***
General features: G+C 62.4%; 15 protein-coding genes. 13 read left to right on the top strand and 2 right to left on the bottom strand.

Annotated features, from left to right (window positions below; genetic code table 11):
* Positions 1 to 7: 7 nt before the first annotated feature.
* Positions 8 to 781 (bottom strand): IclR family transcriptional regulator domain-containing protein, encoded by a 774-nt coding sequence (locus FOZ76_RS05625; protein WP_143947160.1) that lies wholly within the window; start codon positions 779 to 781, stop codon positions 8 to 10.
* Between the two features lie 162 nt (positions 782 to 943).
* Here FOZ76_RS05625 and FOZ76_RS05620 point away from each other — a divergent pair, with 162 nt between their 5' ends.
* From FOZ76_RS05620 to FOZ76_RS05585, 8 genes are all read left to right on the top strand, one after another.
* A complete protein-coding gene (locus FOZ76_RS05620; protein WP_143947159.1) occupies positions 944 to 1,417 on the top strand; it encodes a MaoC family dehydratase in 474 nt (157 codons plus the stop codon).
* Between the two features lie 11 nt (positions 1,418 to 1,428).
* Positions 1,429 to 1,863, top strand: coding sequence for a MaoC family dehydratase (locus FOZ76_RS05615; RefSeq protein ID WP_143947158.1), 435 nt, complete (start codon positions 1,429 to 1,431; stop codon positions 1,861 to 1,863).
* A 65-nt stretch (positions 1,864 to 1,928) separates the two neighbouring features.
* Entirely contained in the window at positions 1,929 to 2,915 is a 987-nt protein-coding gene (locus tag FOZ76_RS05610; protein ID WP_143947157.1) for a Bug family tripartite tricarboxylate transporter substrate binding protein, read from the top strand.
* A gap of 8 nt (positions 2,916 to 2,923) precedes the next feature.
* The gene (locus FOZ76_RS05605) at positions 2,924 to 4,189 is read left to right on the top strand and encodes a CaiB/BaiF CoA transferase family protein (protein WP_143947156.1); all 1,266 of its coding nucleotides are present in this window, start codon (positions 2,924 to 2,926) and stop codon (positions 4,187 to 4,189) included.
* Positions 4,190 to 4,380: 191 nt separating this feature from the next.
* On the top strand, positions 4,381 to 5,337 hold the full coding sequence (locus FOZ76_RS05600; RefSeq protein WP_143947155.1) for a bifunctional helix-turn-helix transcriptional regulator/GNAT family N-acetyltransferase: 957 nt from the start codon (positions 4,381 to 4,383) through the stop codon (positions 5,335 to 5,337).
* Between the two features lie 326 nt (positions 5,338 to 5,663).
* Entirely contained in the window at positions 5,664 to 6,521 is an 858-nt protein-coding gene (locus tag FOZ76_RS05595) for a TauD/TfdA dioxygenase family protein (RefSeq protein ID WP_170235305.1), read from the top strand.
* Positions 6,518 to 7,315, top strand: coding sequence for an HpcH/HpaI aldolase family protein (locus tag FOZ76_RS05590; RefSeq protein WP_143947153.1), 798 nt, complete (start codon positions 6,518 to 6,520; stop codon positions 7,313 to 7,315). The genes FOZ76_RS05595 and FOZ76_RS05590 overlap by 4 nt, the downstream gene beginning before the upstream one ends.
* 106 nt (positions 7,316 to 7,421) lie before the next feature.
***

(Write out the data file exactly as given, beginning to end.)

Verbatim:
General features: G+C 62.4%; 15 protein-coding genes. 13 read left to right on the top strand and 2 right to left on the bottom strand.

Annotated features, from left to right (window positions below; genetic code table 11):
* Positions 1 to 7: 7 nt before the first annotated feature.
* Positions 8 to 781 (bottom strand): IclR family transcriptional regulator domain-containing protein, encoded by a 774-nt coding sequence (locus FOZ76_RS05625; protein WP_143947160.1) that lies wholly within the window; start codon positions 779 to 781, stop codon positions 8 to 10.
* Between the two features lie 162 nt (positions 782 to 943).
* Here FOZ76_RS05625 and FOZ76_RS05620 point away from each other — a divergent pair, with 162 nt between their 5' ends.
* From FOZ76_RS05620 to FOZ76_RS05585, 8 genes are all read left to right on the top strand, one after another.
* A complete protein-coding gene (locus FOZ76_RS05620; protein WP_143947159.1) occupies positions 944 to 1,417 on the top strand; it encodes a MaoC family dehydratase in 474 nt (157 codons plus the stop codon).
* Between the two features lie 11 nt (positions 1,418 to 1,428).
* Positions 1,429 to 1,863, top strand: coding sequence for a MaoC family dehydratase (locus FOZ76_RS05615; RefSeq protein ID WP_143947158.1), 435 nt, complete (start codon positions 1,429 to 1,431; stop codon positions 1,861 to 1,863).
* A 65-nt stretch (positions 1,864 to 1,928) separates the two neighbouring features.
* Entirely contained in the window at positions 1,929 to 2,915 is a 987-nt protein-coding gene (locus tag FOZ76_RS05610; protein ID WP_143947157.1) for a Bug family tripartite tricarboxylate transporter substrate binding protein, read from the top strand.
* A gap of 8 nt (positions 2,916 to 2,923) precedes the next feature.
* The gene (locus FOZ76_RS05605) at positions 2,924 to 4,189 is read left to right on the top strand and encodes a CaiB/BaiF CoA transferase family protein (protein WP_143947156.1); all 1,266 of its coding nucleotides are present in this window, start codon (positions 2,924 to 2,926) and stop codon (positions 4,187 to 4,189) included.
* Positions 4,190 to 4,380: 191 nt separating this feature from the next.
* On the top strand, positions 4,381 to 5,337 hold the full coding sequence (locus FOZ76_RS05600; RefSeq protein WP_143947155.1) for a bifunctional helix-turn-helix transcriptional regulator/GNAT family N-acetyltransferase: 957 nt from the start codon (positions 4,381 to 4,383) through the stop codon (positions 5,335 to 5,337).
* Between the two features lie 326 nt (positions 5,338 to 5,663).
* Entirely contained in the window at positions 5,664 to 6,521 is an 858-nt protein-coding gene (locus tag FOZ76_RS05595) for a TauD/TfdA dioxygenase family protein (RefSeq protein ID WP_170235305.1), read from the top strand.
* Positions 6,518 to 7,315, top strand: coding sequence for an HpcH/HpaI aldolase family protein (locus tag FOZ76_RS05590; RefSeq protein WP_143947153.1), 798 nt, complete (start codon positions 6,518 to 6,520; stop codon positions 7,313 to 7,315). The genes FOZ76_RS05595 and FOZ76_RS05590 overlap by 4 nt, the downstream gene beginning before the upstream one ends.
* 106 nt (positions 7,316 to 7,421) lie before the next feature.